The first academic research project into lap dancing has found that, rather than being uneducated young women who have been coerced into the industry, one in four dancers has a degree and has been attracted by the money.
Dancers took home an average of £232 a shift after paying commission and fees to the club, with most working between two and four shifts a week – giving them annual incomes of between £24,000 and £48,000 a year.
The researchers found no evidence of trafficking in the industry, and concluded that career and economic choices were motivations for dancing rather than drug use or coercion.
Aspiring actresses, models and artists used exotic dancing as a career strategy which fitted alongside their other work, training or studies.
Unemployed new graduates – mainly with arts degrees – were also dancing because they could not find graduate jobs and found that lap dancing paid much better than bar work.
The research by Dr Teela Sanders and Kate Hardy, from the University of Leeds, found the vast majority of dancers reported high rates of job satisfaction.
The main attraction of the work was the flexibility it offered to combine different work options and studying.
However, the researchers also found dancers' welfare was often disregarded. They called for better regulation to improve dancers' safety and security, including the banning of private booths in clubs, arguing that women could be in danger when alone with customers or that standards could be lowered by women offering more than was allowed in dances. Dancers were also open to financial exploitation by the clubs who could impose charges and fines.
One dancer told researchers: "There's not enough security. I know of girls who have been raped and abused at work. You cannot go to the police as you are a stripper, so there's no legal standing."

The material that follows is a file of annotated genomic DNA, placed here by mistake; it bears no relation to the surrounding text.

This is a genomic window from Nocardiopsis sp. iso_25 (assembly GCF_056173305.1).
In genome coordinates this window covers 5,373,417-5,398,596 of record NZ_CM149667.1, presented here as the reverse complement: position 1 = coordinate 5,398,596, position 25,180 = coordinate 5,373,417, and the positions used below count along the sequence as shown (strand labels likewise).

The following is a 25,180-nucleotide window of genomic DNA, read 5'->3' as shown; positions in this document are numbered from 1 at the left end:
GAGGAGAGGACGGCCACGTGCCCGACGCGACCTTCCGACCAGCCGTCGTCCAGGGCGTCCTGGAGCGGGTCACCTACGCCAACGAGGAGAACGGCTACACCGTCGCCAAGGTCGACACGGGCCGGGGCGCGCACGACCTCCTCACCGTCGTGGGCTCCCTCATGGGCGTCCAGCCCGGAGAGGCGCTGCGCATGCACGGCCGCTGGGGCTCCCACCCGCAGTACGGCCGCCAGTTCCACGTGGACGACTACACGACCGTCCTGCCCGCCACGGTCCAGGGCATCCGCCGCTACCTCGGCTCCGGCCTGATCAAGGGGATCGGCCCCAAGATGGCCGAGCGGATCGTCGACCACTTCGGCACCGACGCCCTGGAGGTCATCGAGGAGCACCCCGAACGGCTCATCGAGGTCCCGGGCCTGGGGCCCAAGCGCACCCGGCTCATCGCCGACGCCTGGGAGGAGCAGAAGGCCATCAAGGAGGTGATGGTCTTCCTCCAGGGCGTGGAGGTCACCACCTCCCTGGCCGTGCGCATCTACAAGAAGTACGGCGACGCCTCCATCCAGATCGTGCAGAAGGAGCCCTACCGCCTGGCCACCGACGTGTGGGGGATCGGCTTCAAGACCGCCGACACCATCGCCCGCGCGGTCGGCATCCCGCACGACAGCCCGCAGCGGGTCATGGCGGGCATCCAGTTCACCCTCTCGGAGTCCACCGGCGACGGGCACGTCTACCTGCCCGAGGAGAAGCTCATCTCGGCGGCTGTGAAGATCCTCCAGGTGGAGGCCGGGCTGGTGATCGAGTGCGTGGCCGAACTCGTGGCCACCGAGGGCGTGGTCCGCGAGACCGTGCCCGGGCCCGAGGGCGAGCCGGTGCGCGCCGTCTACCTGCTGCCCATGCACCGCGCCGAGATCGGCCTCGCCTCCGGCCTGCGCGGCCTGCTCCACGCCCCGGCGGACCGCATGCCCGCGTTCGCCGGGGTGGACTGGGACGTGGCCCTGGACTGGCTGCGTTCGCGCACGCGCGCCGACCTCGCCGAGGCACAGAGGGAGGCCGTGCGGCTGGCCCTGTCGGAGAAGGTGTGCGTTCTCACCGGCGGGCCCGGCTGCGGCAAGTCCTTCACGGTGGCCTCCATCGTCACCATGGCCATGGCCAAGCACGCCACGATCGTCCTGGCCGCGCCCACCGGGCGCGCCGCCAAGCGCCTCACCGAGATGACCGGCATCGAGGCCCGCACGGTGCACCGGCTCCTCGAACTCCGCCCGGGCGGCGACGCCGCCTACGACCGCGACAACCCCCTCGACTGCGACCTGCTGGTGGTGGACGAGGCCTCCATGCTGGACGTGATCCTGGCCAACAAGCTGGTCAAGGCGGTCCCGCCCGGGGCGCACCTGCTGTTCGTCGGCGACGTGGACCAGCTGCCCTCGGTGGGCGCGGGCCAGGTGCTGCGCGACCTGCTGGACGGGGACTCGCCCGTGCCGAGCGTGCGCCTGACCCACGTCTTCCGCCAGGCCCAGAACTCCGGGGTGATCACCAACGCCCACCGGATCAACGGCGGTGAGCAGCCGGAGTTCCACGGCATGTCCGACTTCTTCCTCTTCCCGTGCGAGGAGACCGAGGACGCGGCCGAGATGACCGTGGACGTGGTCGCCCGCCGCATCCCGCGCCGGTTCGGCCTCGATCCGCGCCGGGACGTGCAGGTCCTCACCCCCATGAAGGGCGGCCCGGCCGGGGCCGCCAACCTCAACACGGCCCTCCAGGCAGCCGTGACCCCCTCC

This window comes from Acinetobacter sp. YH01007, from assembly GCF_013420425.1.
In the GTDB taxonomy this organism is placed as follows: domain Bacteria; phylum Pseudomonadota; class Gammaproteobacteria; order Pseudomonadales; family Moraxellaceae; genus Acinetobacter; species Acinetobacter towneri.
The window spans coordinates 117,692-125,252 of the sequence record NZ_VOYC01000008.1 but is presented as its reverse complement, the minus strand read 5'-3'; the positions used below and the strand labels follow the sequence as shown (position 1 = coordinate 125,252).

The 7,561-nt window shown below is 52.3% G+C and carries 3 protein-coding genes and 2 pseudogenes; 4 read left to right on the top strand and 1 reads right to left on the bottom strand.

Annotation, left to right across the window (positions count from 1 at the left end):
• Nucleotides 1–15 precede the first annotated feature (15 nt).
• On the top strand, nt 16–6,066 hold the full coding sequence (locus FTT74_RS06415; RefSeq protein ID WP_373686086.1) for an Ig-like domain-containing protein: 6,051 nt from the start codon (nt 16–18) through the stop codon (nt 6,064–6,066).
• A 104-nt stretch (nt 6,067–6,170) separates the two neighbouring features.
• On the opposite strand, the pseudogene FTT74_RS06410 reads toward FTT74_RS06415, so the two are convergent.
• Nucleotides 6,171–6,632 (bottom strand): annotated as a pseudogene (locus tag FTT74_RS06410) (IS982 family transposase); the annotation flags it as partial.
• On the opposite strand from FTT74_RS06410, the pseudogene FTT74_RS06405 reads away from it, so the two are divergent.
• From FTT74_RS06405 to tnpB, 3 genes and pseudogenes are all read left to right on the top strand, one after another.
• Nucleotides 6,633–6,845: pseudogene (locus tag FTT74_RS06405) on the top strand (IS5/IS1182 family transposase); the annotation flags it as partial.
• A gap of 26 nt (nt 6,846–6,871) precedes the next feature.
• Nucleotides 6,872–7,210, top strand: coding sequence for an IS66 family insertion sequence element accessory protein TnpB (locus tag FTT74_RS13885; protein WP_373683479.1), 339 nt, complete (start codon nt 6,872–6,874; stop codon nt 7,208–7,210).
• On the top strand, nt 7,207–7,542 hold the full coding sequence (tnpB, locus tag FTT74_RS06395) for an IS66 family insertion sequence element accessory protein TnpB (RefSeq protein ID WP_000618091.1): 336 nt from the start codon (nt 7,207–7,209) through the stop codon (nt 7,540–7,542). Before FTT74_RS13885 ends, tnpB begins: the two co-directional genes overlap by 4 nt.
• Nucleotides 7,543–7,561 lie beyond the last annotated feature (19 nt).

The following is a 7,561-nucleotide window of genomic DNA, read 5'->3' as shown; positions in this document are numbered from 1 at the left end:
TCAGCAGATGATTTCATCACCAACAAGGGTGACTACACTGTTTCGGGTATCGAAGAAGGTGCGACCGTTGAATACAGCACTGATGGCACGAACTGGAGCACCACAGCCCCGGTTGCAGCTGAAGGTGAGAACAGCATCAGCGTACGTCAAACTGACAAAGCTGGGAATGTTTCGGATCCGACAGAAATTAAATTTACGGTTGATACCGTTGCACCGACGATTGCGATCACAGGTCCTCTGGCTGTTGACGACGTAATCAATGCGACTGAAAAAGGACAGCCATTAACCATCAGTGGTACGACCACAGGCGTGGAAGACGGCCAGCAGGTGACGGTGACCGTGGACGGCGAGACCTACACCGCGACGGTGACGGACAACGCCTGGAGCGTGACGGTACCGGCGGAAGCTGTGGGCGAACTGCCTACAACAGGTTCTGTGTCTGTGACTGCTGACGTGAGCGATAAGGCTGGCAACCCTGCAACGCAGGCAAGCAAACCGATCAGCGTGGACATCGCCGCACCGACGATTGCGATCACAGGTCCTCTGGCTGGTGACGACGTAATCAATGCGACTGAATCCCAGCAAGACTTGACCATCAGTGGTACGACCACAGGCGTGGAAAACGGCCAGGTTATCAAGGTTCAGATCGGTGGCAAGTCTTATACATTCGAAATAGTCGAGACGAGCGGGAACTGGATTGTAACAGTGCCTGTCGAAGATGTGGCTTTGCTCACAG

The research comes at a pivotal time for lap dancing clubs. After an explosion of clubs across UK high streets, a change in the law earlier this year saw their reclassification as sexual entertainment venues, giving local authorities more powers to limit the number of clubs in their area and to take objections into consideration.
The change in the licensing laws governing lap-dancing clubs came after a campaign by the Fawcett Society and Object, the women's rights organisations. They have welcomed the change in the law but called for it to go further, saying "lap-dance clubs are a form of commercial sexual exploitation and promote the sexist view that women are sex objects".
Dr Sanders said she had been surprised at the "endless supply of women" wanting to be lap dancers. She said: "These women are incredibly body confident. I think there is something of a generational cultural difference. These young women do not buy the line that they are being exploited, because they are the ones making the money out of a three-minute dance and a bit of a chat. You have got to have a certain way about you to do it. They say 80 per cent of the job is talking. These women do work hard for their money – you don't just turn up and wiggle your bum.
"But there is an issue about whether these women become trapped in the job because of the money. I think people often stay longer than they want."
The preliminary findings of the year-long study, which will include interviews with 300 dancers, reveal that all the women interviewed had finished school and gained some qualifications.